This study aimed to examine whether a newly opened supermarket in the Bronx, NY, changed household food availability and consumption of healthy and unhealthy food items among families who lived within half a mile of the new supermarket. Participants were recruited through street intercept surveys, with a subset of respondents later completing a 24-hour dietary recall over the phone. All data were analyzed using difference-in-difference models. The primary outcome of interest was household availability of healthy foods, those with high nutrient value such as fruits and vegetables, and unhealthy foods that are calorically dense and low in nutrients. After the store opened, reported fruit and vegetable availability among those living within half a mile of the store increased, while there was no change for participants who lived further away from the store. However, there was also an increase in unhealthy food availability (i.e., salty snacks, sweets) in the home only among the group that lived closer to the store. Residents living close to the store also reported higher consumption of healthy foods like produce and water, and lower intake of soft drinks and pastries.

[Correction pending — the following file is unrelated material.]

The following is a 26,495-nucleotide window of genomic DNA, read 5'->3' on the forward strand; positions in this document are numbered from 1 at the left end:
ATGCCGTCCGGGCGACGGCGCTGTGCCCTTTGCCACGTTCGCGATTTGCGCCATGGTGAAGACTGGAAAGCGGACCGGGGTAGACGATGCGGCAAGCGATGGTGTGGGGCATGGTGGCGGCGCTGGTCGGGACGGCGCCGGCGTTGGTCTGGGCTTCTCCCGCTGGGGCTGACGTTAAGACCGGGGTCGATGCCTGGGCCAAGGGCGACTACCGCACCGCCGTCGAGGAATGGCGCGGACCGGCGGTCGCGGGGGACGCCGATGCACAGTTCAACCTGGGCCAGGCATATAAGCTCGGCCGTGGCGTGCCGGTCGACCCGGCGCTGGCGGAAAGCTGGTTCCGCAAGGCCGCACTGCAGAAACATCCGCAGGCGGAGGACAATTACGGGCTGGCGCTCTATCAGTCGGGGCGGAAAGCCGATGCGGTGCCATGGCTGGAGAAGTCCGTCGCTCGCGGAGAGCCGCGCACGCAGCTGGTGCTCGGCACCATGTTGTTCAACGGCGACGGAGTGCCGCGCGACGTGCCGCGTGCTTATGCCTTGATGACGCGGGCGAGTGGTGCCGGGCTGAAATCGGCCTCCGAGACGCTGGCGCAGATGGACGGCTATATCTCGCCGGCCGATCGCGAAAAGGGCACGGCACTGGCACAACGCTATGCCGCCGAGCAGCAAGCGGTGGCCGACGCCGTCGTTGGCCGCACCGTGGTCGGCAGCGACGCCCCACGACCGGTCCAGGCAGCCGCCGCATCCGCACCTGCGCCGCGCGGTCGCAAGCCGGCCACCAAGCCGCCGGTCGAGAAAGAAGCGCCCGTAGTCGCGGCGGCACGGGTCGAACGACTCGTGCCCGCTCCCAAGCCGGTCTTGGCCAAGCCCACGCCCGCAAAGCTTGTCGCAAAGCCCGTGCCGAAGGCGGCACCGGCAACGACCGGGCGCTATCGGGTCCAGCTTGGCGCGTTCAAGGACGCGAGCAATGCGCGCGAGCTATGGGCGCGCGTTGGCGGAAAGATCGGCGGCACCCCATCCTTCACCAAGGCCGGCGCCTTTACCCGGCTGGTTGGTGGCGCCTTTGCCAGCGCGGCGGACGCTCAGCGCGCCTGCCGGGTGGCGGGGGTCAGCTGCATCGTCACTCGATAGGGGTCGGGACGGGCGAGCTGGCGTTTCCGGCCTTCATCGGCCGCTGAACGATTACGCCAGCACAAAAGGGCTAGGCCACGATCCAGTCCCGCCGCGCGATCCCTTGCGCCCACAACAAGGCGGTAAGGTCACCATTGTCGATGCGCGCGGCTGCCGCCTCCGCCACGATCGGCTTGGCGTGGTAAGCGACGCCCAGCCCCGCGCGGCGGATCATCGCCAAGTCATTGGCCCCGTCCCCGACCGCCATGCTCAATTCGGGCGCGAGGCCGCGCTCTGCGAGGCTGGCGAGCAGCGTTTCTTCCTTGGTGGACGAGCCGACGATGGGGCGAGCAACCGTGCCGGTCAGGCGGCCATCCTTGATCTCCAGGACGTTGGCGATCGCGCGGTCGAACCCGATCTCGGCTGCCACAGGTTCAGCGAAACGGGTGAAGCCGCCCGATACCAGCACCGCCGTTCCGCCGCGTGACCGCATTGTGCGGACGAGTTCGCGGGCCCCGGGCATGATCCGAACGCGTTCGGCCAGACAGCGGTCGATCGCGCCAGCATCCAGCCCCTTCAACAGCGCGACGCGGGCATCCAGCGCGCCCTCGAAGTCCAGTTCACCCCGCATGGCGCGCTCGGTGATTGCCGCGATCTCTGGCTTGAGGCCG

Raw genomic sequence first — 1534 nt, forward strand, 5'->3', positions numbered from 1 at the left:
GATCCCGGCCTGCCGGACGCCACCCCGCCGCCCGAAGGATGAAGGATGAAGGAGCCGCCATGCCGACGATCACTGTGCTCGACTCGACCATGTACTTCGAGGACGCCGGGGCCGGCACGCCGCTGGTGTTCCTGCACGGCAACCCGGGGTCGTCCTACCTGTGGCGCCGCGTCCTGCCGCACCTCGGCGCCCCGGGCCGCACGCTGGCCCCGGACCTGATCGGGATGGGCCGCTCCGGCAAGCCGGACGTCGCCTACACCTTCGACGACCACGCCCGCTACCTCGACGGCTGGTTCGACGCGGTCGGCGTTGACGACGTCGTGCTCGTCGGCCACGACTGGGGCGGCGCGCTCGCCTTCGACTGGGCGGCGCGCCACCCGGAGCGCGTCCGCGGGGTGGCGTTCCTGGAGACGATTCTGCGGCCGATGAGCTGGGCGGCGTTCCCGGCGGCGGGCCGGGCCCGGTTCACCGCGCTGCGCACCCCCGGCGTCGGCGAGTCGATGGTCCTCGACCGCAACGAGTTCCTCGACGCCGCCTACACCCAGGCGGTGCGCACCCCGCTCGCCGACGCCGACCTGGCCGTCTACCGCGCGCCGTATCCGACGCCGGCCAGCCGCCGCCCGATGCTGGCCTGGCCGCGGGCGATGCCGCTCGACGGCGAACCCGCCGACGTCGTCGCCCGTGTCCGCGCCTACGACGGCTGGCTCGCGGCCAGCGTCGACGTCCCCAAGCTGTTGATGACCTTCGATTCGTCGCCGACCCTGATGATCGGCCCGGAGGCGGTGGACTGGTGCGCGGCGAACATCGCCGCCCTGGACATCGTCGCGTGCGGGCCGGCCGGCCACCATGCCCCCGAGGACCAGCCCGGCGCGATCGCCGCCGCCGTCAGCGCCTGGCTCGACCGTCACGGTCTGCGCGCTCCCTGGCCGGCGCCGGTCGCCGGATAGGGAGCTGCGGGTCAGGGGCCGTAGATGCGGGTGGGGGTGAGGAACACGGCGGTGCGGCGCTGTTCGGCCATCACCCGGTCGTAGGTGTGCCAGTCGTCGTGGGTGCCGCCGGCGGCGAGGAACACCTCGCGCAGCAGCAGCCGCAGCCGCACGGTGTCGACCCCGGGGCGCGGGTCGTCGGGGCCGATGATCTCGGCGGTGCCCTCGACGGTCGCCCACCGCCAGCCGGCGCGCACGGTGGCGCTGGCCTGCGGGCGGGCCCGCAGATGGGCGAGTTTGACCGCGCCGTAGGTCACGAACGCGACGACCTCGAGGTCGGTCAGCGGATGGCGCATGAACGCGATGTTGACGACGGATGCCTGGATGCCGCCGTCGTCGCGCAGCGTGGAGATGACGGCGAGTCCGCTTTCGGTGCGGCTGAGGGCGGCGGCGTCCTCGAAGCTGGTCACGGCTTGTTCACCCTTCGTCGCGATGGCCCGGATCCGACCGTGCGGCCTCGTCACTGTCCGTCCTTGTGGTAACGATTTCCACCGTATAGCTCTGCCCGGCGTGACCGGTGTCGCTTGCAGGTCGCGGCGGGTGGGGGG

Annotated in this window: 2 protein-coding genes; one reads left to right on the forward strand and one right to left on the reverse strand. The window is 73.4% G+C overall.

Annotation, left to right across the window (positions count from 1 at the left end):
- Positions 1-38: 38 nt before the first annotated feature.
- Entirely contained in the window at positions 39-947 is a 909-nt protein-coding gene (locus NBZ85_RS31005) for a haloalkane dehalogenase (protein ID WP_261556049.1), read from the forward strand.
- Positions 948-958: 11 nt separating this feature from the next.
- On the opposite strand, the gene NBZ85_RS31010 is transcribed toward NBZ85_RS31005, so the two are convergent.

Measuring Micro-Level Effects of a New Supermarket: Do Residents Within 0.5 Mile Have Improved Dietary Behaviors?
Assessment of a Government-Subsidized Supermarket in a High-Need Area on Household Food Availability and Children’s Dietary Intakes
The objective of this study was to assess the impact of a new government-subsidized supermarket in a high-need area on household food availability and dietary habits in children. In September 2011, a new supermarket was opened in the Morrisania community in the South Bronx, New York, with funding from New … More
The use of tax credits and other incentives is an increasingly looked-to approach to change food environments. Policies are being considered across the U.S. This project will evaluate the impact of New York City’s use of tax and zoning incentives to encourage the building of supermarkets in the highest need … More
Federal food programs like the Supplemental Nutrition Assistance Program (SNAP) and the Special Supplemental Nutrition Program for Women, Infants, and Children (WIC) are the first line of defense against food insecurity in the United States. However, these benefits are often not sufficient to meet all of the food needs of … More